Los Titeres, Canal de la Magdalena & Sand Dollar Beach (Santa Maria Bay)

Mar 16, 2018 - National Geographic Sea Bird

We repeated whale watching today in Los Titeres (The Puppets), a location in the northern part of the Magdalena Coastal Lagoon, where some gray whale mothers were still nursing their calves. The animals, saving energy to commence their migration to the feeding grounds in the Bering Sea and adjacent Arctic waters, were calm and slow. They were not interested in interacting with humans at all, but probably more concerned in finding the right time to get out of the lagoon. With that, we still were successful in getting close to them. Some of our guests, in the last moment, were able to touch a curious baby that lifted its rostrum towards an expedition landing craft. Later, we left the area and moved south for the last outing, transiting on the Canal de la Magdalena, and anchoring in front of a narrow section of the island. We walked on the dunes to get to Sand Dollar Beach in Santa Maria Bay, where we discovered carpets of green and red plants, shells of all sorts, birds and interesting land snails, that live semi-buried in the sand while attached to plant material; their spiral, ornamented shells are blown by wind and covered many places. This fantastic journey with the gray whales came to a wonderful end.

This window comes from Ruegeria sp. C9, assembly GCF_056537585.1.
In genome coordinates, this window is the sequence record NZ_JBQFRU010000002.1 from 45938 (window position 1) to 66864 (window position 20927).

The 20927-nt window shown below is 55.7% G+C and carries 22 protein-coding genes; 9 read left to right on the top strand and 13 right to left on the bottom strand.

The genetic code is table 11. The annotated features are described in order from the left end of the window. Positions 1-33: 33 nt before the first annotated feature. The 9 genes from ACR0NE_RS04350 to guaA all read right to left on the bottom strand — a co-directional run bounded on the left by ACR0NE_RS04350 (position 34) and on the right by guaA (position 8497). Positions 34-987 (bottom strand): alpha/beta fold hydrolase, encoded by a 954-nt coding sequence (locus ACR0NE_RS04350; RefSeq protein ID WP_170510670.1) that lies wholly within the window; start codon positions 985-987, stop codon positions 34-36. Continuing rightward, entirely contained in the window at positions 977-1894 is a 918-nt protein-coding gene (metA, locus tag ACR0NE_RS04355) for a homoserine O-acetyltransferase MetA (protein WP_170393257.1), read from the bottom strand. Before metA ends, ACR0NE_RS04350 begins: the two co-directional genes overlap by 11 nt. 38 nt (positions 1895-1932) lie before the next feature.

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About the Author

Adrian Cerda


Adrian studied biology at the national Autonomous University of Mexico. In 1991 the Wildlife Preservation Trust of Jersey, on Britain's Channel Islands, awarded Adrian with a scholarship to its prestigious 16-week training program in Captive Management and Breeding of Endangered Species. This pioneering course of study is responsible for the conservation and rescue of countless species on the verge of disappearance. While there, Adrian also received a six month diploma in endangered species management.

About the Videographer

Steve Ewing

Video Chronicler

Born and raised in the Pacific Northwest, Steve fell in love with the beauty of the natural world at an early age. In addition to nature, his other main passion was telling stories though the medium of television and radio. Steve studied broadcast journalism at the University of Oregon. There, he learned how to shoot, edit, and report compelling stories using digital video.

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